prestige greater than the grant award dollars. The paperwork for a first National Endowment for the Arts (NEA) Grant combined with an average grant award of $7,500 yields a poor hourly return. However, shrewd art leaders understand that for people to fall in love with their art, they must attend their events. NEA recognition entices participation. So, they use the NEA icon in all their publicity.
Why does this work? Art enthusiasts know that the NEA application provides a vetting process for highartistic quality. When an art enthusiasts visits or moves to an area,
they select art events that display the NEA icon. Announcing your awards from selective grant donors provides your organization a shorthand signal that publicizes your excellence. Your organization, like leaders in the arts, can obtain prestige, one type of “more than money” from grant awards by creating press releases, public ppreciation and other celebratory events and announcements.
6. Donors, By Any Other Name
When people think about grants they immediately visualize application writing. However, the majority of successful grant solicitation activities are not writing. Instead, they involve contacting, nurturing, reporting to and thanking donors plus developing a system to organize information. These activities all overlap with creating a successful individual donor program.
Nonprofits survive, grow and thrive by creating communities around their mission. Grants donors become part of this community. Individuals, also, provide excellent support. Long-term, you succeed with both by building positive relationships with them. The process of courting and winning individual donors and the process of creating winning grants have a great deal in common. (For information on the specifics see the articles and related CD on coordinating these two fundraising techniques at www.kedconsulting.com.)
7. Planning Complete
What is your budget for next year? How many people will you serve in your new building? How will you fund the project after year one? Winning grants requires that you share your plans. Before writing a proposal most organizations can readily identify how they will spend the money. However, unless it is for a capital purchase, few know the details on how they will complete the grant project.
How will you serve 200 children at the end of six months? Who will inform parents? Collect fees? Who will develop the evaluation forms to measure outcomes? By writing grant proposals you answer these and similar questions and generate plans. Organization need plans to succeed; grants help you to create them.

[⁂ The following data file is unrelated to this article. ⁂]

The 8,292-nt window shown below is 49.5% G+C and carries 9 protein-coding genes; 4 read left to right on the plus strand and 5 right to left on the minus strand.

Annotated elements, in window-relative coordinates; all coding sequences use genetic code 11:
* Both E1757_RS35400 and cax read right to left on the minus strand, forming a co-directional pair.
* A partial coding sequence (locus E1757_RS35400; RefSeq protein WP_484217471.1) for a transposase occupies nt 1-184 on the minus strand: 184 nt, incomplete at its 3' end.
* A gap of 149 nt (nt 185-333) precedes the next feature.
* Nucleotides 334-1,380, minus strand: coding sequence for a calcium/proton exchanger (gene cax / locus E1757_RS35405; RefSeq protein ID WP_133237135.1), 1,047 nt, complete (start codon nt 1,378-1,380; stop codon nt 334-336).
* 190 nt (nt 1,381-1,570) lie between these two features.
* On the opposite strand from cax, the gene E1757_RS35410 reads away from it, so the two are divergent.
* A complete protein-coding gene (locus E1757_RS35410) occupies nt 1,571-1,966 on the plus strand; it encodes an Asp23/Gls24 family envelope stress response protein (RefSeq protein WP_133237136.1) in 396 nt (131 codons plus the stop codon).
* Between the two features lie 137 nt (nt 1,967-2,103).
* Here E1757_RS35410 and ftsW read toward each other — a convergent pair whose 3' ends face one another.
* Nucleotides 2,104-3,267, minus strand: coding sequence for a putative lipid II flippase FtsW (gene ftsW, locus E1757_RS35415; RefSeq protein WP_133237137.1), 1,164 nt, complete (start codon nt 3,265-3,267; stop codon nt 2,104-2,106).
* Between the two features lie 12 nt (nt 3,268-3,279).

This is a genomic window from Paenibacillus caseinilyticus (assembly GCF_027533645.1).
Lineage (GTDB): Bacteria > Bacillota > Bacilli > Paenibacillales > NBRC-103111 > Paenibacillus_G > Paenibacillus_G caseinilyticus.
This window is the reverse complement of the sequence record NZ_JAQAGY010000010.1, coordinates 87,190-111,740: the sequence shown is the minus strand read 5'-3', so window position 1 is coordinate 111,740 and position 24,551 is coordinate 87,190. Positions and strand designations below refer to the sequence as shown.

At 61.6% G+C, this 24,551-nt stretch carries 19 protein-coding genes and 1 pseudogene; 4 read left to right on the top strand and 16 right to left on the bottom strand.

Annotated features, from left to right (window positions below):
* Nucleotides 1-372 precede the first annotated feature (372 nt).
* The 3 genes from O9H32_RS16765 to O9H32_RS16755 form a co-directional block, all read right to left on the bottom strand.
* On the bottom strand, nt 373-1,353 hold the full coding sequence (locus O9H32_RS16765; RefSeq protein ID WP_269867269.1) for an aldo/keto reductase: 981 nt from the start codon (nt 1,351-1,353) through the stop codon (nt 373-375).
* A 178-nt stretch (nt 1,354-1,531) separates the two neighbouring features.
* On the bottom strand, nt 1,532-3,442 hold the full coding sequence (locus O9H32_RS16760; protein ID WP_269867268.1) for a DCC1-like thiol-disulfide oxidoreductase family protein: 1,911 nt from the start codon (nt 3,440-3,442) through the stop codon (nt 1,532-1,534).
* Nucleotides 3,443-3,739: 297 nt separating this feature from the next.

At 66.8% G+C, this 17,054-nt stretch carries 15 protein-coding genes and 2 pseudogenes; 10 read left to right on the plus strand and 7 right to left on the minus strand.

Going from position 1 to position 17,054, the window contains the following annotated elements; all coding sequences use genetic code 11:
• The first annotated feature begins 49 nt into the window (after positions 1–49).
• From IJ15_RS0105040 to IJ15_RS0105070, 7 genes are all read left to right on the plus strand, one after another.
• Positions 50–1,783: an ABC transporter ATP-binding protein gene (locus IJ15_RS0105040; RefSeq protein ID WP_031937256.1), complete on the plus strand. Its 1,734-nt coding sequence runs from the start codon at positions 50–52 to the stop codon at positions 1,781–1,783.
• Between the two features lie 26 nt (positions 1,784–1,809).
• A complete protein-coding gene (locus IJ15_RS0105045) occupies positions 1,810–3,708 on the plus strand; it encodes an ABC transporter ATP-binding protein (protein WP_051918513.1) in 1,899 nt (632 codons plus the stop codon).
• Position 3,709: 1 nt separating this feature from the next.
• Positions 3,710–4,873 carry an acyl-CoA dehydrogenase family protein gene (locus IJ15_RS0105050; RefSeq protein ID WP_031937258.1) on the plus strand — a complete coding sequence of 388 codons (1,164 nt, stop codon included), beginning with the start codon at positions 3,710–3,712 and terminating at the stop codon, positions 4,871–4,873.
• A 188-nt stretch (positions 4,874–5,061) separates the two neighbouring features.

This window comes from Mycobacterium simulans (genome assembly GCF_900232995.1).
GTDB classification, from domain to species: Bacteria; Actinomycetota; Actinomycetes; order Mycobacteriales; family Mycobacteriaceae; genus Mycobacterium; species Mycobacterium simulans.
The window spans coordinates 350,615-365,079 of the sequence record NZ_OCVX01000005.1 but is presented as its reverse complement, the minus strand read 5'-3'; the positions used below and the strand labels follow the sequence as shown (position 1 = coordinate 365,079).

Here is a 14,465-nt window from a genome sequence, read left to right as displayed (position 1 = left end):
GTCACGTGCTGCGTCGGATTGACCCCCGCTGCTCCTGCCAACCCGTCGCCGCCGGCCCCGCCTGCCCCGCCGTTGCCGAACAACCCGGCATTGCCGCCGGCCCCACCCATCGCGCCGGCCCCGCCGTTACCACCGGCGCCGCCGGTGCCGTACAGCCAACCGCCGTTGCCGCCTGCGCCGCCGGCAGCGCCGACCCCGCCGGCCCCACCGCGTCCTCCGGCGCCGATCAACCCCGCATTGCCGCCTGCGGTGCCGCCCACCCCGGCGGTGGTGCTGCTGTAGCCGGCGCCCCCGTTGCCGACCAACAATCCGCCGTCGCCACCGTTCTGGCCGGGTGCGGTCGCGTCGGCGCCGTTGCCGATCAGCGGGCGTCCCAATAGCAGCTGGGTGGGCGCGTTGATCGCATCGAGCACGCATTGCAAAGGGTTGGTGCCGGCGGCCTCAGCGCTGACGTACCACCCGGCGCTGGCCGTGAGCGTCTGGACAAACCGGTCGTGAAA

8. Being The Best
For the last few months, I’ve been part of a Project Streamline Task Force, sponsored in part by the Ford, Packard, Kresge and other foundations. This collaborative effort of grant making and grant seeking organizations works to improve grant application and reporting practices. A recent task force discussion involved the value of site visits in lieu of extended applications.
During the discussion, I visualized a favorite nonprofit executive running around sprucing up his facility before an impending visit. Who hasn’t cleaned up their desk or replaced a worn welcome mat when a donor’s visit was imminent? Site visits, like many aspects of grants, provide your organizations with incentives. These range from refreshing your facilities, straightening your files to major overhauls.
Occasionally, your grants challenge you to make deep changes. More often, they challenge you to complete important, but non-crisis tasks. A group, applying for a federal grant completes an Americans with Disabilities Act Survey. They had planned to complete it eventually. However, to check a “yes” box in the application, they finish it now. Similar opportunities abound in questions (and their implied expectations) about board donations and strategic planning in your applications. Grants provide deadlines to help you prioritize activities that keep you healthy and up-to-date.
Do Grants Matter?
The Council on Foundations website lists these historic grant initiatives:
the 911 system, the Hospice movement, the pap smear, public libraries, the polio vaccine, rocket science, the yellow fever vaccine, white lines on highways and Sesame Street. All have their roots in a convincing grant request someone wrote, submitted and won. While these efforts offer national impact, closer to home you drive by building and programs, like libraries, after-school programs and theatres supported and sustained by grants.
Along with other mission enhancing work, during these fifteen years, it’s been our privilege to help nonprofits obtain grants.
Grants provide funds and inspiration. For these reasons and more, we hope you’ll join those of us who vote, “Yes, Grants Matter.”
To learn more about Karen E, Davis, visit www.kedconsult.com.